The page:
10 Years on the Mat – My Yoga Journey

by Rosanna on November 29, 2018, 2 comments

On the Milldown, Blandford Forum Dorset, 2008

I’ve been practising yoga now for 11 years, since 2007 when I was 21. I started going to classes at university during my 4th year at Leeds studying French and Philosophy. It was when I had returned from my year abroad teaching English as a Language Assistant in Paris.

Paris came at the right time for me. Whilst I loved and fully embraced the first two years of uni life: my friends, nights out, independence – I was also struggling a lot with my mental health and depression. I found the lack of routine difficult and drinking was taking its toll on my health. I would be up one minute and very low the next. And I needed to take time out for it, just to try and cope with my moods and feel a sense of stability.

Enjoying uni life, first year at Leeds

Paris was an opportunity to live differently and engage with a different side of myself. I went to the gym every day, played tennis and ran, as well as eating healthily and stopping drinking. Getting a good sleep was key too for my wellbeing. A lot of these techniques were not new to me, but ones I had adopted as a teenager in managing my moods then too when I first experienced depression. It was wonderful to create a peaceful and calm internal environment to match the backdrop and serenity of Paris, a city I fell in love with. I learnt you can change your habits and behviours to correspond with a reality you wanted to have.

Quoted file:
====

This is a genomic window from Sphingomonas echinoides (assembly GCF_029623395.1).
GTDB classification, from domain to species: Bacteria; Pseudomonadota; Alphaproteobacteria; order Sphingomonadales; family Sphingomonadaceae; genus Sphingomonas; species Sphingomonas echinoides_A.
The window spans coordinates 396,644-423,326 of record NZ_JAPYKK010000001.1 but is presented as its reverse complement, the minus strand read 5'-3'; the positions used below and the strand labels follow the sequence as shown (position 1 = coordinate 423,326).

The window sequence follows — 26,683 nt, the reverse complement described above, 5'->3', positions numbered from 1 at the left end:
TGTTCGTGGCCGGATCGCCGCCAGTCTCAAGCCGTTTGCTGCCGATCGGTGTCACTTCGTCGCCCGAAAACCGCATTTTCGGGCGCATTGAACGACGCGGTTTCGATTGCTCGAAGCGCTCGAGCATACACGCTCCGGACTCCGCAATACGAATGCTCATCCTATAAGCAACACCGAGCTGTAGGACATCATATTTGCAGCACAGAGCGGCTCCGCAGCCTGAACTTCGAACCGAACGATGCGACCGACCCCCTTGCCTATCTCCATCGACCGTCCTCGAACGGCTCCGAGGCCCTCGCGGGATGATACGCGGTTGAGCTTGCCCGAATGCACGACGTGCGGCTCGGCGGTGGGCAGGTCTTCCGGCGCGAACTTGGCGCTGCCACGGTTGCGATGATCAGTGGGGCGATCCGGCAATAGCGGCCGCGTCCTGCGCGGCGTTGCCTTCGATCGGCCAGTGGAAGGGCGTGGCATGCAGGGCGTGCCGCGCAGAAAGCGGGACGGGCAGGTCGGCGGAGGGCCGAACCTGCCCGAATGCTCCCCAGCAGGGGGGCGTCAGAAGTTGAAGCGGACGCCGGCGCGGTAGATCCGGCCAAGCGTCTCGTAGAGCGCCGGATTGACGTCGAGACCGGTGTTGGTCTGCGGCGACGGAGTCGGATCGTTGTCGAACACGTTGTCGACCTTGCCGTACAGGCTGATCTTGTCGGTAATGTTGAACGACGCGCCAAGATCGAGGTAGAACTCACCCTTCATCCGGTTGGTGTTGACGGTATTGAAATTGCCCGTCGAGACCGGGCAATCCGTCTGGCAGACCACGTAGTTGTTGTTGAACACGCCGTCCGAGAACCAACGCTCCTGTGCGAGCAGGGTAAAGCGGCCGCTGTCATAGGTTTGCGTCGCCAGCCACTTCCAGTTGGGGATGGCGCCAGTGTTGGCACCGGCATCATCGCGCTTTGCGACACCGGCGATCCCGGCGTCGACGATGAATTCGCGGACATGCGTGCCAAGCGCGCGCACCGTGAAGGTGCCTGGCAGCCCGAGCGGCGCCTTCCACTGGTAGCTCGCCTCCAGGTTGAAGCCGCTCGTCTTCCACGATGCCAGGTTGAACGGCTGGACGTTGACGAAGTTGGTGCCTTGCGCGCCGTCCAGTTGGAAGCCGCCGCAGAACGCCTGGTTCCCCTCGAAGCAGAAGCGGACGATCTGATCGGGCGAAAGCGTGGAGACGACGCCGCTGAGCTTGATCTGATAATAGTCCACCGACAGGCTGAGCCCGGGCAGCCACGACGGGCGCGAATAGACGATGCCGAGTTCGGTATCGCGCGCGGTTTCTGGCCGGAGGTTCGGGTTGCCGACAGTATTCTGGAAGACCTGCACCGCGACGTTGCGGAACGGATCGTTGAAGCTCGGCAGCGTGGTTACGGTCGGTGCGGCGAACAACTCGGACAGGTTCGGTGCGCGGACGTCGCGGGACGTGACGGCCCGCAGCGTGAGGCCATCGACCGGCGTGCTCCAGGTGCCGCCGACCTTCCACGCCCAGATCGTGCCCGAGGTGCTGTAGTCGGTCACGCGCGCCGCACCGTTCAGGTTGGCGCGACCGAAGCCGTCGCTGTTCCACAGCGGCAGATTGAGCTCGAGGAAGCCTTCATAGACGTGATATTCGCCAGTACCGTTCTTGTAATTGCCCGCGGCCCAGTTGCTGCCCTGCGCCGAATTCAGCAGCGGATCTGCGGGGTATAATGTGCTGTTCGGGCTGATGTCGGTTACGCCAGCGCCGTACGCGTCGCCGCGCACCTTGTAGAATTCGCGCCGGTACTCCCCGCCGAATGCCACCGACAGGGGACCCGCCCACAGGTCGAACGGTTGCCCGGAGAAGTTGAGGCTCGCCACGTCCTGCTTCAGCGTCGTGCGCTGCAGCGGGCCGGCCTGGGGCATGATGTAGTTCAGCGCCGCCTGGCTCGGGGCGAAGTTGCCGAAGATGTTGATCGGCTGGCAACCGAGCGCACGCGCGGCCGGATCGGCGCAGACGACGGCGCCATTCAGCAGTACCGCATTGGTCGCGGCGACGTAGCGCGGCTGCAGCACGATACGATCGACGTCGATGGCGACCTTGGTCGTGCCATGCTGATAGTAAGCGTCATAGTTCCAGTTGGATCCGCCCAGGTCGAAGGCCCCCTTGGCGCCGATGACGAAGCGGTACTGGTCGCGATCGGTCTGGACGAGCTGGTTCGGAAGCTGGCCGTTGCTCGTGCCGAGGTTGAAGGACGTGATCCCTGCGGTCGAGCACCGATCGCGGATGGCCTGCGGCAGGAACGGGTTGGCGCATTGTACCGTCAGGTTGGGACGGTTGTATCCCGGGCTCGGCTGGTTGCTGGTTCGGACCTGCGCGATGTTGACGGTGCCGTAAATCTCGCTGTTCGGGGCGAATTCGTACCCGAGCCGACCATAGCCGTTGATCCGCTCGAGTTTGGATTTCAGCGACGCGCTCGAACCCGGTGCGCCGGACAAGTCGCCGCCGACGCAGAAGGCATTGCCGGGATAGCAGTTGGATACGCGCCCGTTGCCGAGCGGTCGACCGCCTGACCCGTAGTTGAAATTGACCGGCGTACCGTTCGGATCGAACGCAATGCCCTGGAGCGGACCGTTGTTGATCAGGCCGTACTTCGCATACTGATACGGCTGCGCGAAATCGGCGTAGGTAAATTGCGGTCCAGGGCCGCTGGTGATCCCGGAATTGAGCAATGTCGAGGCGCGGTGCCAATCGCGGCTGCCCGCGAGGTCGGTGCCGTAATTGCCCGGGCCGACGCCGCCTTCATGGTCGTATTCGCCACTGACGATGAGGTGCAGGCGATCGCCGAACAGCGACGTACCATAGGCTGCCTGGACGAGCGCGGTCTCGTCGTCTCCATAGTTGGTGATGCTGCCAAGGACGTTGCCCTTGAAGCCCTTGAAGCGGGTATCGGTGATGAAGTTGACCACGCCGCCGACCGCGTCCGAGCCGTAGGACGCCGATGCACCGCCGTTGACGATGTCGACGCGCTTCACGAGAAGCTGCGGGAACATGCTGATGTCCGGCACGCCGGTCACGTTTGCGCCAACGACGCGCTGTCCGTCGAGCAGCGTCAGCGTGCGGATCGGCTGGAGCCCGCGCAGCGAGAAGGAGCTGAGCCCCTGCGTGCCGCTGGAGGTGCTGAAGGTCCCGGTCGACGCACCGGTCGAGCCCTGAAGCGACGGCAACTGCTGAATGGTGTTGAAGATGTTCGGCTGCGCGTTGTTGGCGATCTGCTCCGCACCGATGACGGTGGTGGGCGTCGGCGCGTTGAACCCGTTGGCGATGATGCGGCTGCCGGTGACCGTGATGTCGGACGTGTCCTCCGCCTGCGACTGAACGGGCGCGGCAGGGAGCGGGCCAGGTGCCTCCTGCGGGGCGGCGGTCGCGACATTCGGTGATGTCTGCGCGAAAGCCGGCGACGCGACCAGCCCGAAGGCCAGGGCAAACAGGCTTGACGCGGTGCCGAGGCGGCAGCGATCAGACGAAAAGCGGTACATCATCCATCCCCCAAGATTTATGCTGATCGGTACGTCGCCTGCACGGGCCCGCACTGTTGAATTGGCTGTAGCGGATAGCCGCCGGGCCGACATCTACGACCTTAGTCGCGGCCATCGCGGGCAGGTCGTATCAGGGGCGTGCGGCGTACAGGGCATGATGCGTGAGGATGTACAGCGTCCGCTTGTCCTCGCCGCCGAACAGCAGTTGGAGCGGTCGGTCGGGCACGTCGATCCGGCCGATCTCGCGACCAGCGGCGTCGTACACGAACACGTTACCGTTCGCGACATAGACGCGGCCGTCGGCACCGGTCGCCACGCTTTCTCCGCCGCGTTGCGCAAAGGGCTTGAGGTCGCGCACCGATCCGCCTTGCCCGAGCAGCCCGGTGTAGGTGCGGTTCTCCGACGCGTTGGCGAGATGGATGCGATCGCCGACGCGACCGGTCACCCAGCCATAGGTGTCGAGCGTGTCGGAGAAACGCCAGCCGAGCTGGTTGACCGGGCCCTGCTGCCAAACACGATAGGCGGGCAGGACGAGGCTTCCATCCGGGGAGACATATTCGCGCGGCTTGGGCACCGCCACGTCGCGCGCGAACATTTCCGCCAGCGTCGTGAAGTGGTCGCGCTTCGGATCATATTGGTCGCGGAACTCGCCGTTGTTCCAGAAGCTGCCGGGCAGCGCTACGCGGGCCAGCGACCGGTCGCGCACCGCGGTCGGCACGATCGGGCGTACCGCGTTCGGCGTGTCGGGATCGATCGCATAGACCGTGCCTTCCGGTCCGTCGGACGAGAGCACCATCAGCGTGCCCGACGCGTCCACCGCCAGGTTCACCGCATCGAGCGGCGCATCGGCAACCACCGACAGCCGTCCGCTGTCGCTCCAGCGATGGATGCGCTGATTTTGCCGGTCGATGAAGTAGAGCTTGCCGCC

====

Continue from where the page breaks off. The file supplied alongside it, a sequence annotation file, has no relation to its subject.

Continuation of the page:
Finding a sense of purpose teaching in Paris

Being in the classroom gave me a sense of purpose and confidence. I enjoyed the responsibility and seeing my students grow and find their potential. One morning, when chatting with the school receptionist, he handed me a card for ‘Sahaja Yoga’ and said I should give it a go. I remember thinking he was an angel and it was a sign from the Universe, the next step for me on a much desired spiritual path.

Back at uni, I joined my friends in going to yoga with a very inspiring teacher Claire. It was dissertation year and I needed some extra support. And from my first class, I was hooked and called my mum to say I wanted to be a yoga teacher. The sense of peace and calm that I got was profound, a connection with my self and It felt like the pieces of the puzzle were fitting together. Yoga instantly became a firm anchor in my life, something I could depend on for strength, energy and a lift I craved.

The path into the wild world of yoga began…